"...Eduard Sekler defined the tectonic as a certain expressivity arising from the statical resistance of constructional form in such a way that the resultant form could not be accounted for in terms of structure and construction alone."
The basis for the CMU studio course sequence for the first six semesters is the expectation that the student retains and applies knowledge gained each semester to current assignments in the studio. The spring semester of the third year of architectural studies at Carnegie Mellon University is focused on tectonics—the detailed development and refinement of architectural design as informed by the technical knowledge of structural systems, enclosure systems, material systems and the process of construction. The student is expected to comprehensively articulate concepts and develop designs with more precision and in greater detail than in previous studios and courses.
3rd Year Spring
Upon successfully completing this course, a student will be able to:
- translate a program into a building design that responds to user requirements
- demonstrate the form-making implications of structural systems
- demonstrate the energetic implications of materials selection, enclosure systems and building form
- integrate multiple systems to achieve elegance, efficiency and economy in design
- develop criteria for evaluating design alternatives
- evaluate multiple design alternatives
- draw technical documentation for the project using the conventions of architectural representation.
As a part of the SoA curriculum structure, this studio must satisfy the criteria for NAAB Realm C: Integrated Architectural Solutions. Graduates from NAAB-accredited programs must be able to demonstrate that they have the ability to synthesize a wide range of variables into an integrated design solution.
The model that has been implemented to most effectively teach this material is the use of a studio coordinator, a lecture/workshop series and a structural consultant. The studio coordinator and structural consultant assist students with the application and synthesis of the knowledge from prerequisite studios and technology courses through pin-ups and board crits and are available for design reviews on a weekly basis. The program for the semester-long project is the same for all students, while the sites differ among studios to encourage dialogue and to maximize learning opportunities from observing multiple approaches to design and context.
The studio also includes a class-wide sketch problem. The sketch problem is designed so that student teams can rapidly consider all of the issues to be covered by the studio, to learn to interpret solutions from analysis of source material and to learn to generate —evaluate—formalize design alternatives.
The following criteria are used to evaluate student work in this studio:
- Aesthetics The degree to which the proposed building responds to formal issues as articulated in this and prior design studios.
- Experience The degree to which the design uses a thoughtful narrative and carefully articulated spaces to create meaningful experiences for the user.
- Structure, Enclosure & Materials The degree to which the set of selected building materials, components and systems and their proposed implementation are appropriate to the intended occupancy, articulate the desired architectural order, and satisfy the physical design requirements.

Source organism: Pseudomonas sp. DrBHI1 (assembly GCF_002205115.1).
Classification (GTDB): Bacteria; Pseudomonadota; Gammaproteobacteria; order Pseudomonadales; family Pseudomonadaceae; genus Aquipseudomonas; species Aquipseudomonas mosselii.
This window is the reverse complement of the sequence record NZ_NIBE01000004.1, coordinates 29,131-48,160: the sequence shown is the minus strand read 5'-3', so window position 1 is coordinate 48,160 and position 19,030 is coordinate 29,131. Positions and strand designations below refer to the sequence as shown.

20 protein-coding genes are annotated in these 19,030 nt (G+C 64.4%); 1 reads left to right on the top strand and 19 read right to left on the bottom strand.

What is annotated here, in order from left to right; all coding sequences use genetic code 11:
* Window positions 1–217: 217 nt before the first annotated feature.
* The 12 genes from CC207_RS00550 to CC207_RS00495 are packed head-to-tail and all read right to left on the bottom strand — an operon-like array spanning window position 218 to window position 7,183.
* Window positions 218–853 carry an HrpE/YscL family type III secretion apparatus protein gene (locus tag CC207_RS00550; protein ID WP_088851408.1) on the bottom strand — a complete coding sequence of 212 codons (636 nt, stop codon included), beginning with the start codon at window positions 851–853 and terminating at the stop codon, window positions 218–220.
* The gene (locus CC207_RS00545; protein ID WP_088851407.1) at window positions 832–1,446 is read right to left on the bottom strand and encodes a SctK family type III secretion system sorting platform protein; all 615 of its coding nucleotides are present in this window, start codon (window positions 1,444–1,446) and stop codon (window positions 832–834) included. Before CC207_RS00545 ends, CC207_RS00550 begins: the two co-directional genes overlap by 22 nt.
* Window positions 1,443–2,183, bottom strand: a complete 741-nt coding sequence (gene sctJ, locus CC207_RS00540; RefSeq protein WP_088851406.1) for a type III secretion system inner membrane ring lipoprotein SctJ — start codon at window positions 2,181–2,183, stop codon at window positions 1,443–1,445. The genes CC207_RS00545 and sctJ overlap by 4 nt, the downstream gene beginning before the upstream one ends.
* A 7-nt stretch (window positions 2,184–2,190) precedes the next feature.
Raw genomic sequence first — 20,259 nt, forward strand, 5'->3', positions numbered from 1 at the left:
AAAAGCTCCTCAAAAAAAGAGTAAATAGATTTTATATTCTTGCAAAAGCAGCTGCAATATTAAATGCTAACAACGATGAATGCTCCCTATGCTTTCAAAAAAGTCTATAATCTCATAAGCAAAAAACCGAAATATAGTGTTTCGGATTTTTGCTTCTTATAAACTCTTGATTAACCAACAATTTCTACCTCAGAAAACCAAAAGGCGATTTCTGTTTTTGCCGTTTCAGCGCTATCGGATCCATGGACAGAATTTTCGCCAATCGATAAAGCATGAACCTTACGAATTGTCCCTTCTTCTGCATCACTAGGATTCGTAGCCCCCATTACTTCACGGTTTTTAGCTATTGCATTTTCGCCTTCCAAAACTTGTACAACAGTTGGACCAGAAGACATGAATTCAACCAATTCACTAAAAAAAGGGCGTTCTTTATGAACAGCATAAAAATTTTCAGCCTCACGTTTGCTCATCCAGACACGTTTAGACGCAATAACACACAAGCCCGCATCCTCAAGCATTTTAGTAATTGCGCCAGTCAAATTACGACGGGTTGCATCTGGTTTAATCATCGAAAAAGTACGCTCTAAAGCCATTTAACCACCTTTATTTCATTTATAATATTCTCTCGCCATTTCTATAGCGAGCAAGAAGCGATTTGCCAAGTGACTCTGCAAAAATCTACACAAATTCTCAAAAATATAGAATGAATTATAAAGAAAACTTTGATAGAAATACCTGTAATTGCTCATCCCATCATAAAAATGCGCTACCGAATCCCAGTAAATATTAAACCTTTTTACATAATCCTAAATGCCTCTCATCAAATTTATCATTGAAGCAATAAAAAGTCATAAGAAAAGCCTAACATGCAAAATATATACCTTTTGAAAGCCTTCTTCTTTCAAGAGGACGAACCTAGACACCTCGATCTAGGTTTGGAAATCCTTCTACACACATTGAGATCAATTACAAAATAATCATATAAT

- Constructability The degree to which the proposed building is informed and developed in response to an understanding of the processes of construction.
- Presentation The clarity, craft and completeness of the presentation(s).
Required readings include:
- Pirsig, Robert, Zen & the Art of Motorcycle Maintenance, Morrow 1974.
- Sennett, Richard, The Craftsman, Yale University Press 2009.
- Crawford, Matthew B., Shop Class as Soulcraft: An Inquiry into the Value of Work, Penguin Press 2009.
Spring 2016 Semester Project:
A Project-Based Learning Charter School for Pittsburgh
Maker culture is taking on an increasingly important role in our society. Emerging from the fledgling DIY movement and disseminated through the increased use of digital technology, the culture is embraced by people of all ages and all socio-economic backgrounds. In the previous generation, the local library and neighborhood community/recreation centers were places where kids and adults could hang out and interact. But with the advent of 24/7 TV, video games, the Internet, air conditioning, and social media (plus shrinking resources of cash-strapped, post-industrial municipalities), these essential social spaces are rapidly disappearing. Can we effectively deliver this knowledge and these skills by focusing on the neighborhood—public schools, charter schools, community centers, public libraries, membership-based entities like Tech-Shop, etc? And can project-based learning rooted in maker culture become the new paradigm for K-12 and adult education?
In this semester-long project, students will prototype a charter middle school for 6th to 8th graders based on the principles of project-based learning in three Pittsburgh neighborhoods. See more project details in the course syllabus.
Each core studio is coordinated by a full-time faculty member, who develops the studio's pedagogy, content, projects, and faculty teams within the framework of the overall curriculum. The coordinator (in this case, Steve Lee) offers lectures, workshops and critiques to support the studio's learning objectives and make connections with associated coursework. Within each studio, sections of 9 to 12 students are led by the prominent practitioners who comprise our adjunct faculty.